The economy is showing signs of improving, but Americans’ bank accounts are in need of resuscitation: Put simply, anemic pay raises combined with sharp increases in out-of-pocket health care costs have creditors knocking on many consumers’ doors.
Health care bills: Driving a credit crisis?
The 2014 Aflac WorkForces Report revealed a surprising number of workers are facing financial crises and are woefully unprepared not only for retirement, but also for medical expenses they’ll likely incur along the way.
Bottom line: Workers’ health care expenses – including insurance premiums and out-of-pocket costs – continue to outpace salary increases. Still, just 14 percent of employers who participated in the Aflac WorkForces Report survey believe the overall benefits packages they offer to workers are extremely influential on employees’ overall financial health. That’s surprising when you consider these facts:
66 percent of employees would not be able to adjust to the large financial costs associated with a serious injury or illness.
69 percent of workers at least somewhat agree they underestimate the total costs of an injury or illness, including medical, household and out-of-pocket expenses.
25 percent of workers completely or strongly agree their families are financially prepared for an unexpected emergency.
13 percent of workers are currently dealing with high medical bills.
49 percent of employees have less than $1,000 on hand to pay out-of-pocket medical expenses.
53 percent of workers would need to borrow from a 401(k) and/or use a credit card to cover unexpected medical costs.
Speaking of credit problems …
The Aflac survey revealed that health care costs have a long-lasting effect on American workers’ creditworthiness. Employees say medical costs are affecting their credit scores, keeping them from paying other bills and thwarting their efforts to save for a rainy day or retirement:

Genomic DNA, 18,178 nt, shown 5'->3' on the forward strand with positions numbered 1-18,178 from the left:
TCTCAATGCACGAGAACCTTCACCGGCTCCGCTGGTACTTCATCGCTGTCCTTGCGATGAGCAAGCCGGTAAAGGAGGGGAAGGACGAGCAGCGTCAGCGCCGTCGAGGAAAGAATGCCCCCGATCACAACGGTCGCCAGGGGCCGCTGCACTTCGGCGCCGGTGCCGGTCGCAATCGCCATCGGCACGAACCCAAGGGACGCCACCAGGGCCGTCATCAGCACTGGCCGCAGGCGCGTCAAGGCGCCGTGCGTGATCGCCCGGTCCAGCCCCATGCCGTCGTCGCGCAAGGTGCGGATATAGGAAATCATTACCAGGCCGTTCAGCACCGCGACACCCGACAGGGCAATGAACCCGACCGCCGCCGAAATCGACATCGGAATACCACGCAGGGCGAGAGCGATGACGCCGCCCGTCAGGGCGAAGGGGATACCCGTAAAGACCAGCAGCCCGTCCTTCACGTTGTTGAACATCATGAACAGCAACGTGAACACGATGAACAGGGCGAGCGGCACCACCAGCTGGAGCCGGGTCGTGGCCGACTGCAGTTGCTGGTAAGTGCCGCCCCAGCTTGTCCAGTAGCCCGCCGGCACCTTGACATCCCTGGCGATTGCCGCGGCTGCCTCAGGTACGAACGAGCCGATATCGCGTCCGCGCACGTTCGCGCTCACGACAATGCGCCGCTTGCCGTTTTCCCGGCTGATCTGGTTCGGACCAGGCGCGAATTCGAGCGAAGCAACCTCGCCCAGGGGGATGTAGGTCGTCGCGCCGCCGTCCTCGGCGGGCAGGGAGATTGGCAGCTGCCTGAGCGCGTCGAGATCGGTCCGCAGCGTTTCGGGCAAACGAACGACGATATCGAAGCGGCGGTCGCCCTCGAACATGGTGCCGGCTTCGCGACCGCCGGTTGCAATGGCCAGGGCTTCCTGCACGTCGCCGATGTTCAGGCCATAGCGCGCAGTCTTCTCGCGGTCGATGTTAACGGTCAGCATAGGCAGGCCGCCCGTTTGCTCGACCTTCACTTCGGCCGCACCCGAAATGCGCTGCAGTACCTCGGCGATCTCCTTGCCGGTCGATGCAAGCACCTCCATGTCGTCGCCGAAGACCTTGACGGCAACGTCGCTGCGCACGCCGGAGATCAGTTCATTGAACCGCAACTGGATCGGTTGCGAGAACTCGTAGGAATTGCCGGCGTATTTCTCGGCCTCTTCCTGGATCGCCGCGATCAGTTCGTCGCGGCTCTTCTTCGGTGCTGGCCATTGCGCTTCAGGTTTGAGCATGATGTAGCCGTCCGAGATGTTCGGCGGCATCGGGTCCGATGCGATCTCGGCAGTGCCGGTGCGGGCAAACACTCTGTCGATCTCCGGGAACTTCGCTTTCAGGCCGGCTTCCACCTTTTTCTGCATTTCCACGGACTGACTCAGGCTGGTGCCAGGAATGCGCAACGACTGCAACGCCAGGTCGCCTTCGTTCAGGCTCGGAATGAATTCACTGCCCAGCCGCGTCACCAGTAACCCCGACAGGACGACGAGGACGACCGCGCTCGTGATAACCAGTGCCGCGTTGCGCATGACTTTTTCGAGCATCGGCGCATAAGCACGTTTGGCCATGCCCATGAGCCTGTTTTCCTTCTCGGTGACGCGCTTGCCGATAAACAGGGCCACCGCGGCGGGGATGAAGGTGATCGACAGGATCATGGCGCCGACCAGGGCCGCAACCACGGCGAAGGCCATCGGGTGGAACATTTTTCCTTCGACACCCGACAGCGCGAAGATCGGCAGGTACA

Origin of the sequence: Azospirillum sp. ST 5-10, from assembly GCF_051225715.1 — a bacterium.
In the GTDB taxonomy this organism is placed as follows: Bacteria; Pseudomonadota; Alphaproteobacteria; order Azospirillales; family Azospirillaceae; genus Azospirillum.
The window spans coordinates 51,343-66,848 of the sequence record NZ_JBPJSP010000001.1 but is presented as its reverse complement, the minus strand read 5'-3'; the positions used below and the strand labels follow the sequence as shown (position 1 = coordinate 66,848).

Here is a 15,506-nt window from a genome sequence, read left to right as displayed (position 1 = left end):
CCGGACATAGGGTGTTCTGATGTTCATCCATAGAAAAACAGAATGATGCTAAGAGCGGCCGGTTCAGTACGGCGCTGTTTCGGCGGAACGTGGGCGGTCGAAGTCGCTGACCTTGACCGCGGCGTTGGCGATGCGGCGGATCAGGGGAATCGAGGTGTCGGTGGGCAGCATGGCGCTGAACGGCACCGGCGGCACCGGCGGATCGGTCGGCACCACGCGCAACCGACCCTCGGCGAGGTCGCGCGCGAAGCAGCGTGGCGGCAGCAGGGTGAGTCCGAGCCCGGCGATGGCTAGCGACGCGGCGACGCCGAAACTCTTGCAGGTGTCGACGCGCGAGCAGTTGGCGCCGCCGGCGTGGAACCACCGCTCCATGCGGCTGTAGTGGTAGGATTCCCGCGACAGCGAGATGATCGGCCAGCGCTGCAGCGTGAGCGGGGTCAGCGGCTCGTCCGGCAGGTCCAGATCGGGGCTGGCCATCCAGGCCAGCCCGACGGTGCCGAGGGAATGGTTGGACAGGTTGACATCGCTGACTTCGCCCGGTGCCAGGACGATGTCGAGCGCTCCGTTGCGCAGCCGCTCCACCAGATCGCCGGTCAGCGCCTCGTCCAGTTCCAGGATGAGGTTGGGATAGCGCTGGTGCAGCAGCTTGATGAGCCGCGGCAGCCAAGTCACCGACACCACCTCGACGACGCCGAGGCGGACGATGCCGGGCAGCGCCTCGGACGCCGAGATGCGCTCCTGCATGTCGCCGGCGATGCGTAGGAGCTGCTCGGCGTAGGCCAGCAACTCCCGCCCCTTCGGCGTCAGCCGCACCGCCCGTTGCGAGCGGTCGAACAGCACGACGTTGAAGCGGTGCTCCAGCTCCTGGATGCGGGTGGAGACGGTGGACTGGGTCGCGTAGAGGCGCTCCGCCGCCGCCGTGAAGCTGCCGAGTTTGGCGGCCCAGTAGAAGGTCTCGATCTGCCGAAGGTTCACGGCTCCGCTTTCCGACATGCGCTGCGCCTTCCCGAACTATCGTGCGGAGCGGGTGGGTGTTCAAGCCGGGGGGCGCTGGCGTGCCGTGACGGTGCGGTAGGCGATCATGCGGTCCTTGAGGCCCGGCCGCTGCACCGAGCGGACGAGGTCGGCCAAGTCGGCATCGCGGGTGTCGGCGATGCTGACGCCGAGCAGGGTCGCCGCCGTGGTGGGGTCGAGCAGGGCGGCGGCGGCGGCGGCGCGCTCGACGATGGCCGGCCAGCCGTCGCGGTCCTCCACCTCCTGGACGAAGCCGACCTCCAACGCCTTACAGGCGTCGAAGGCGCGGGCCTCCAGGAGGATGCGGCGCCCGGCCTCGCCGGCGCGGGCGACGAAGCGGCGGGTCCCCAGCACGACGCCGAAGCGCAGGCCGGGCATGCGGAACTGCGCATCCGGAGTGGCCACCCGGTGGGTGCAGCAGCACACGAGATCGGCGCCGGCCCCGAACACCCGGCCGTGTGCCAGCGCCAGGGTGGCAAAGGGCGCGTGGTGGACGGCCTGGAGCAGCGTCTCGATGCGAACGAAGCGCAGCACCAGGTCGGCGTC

38 percent say high medical bills have hindered their ability to save.
10 percent say high medical costs have negatively affected their credit scores.
13 percent have been contacted by collection agencies about outstanding medical bills.
Due to medical bills:
6 percent have missed a credit card payment.
4 percent have missed a car payment.
4 percent have missed a mortgage or rent payment.
3 percent have had to file bankruptcy.
A not-so-comfortable retirement?
The Aflac WorkForces Report reveals that U.S. workers fear they lack the resources needed to finance comfortable retirements. But that’s not all: There’s evidence they are also unprepared to cope with lesser financial issues. In addition to being ill-equipped to meet unexpected long-term monetary challenges, they’re struggling with routine expenses – and they’re also lethargic about planning for the future.
Survey participants named these issues1 as key financial challenges:
56 percent don’t have financial plans in place to help them achieve specific financial goals and prepare for unexpected challenges or events.
52 percent are currently coping with financial challenges.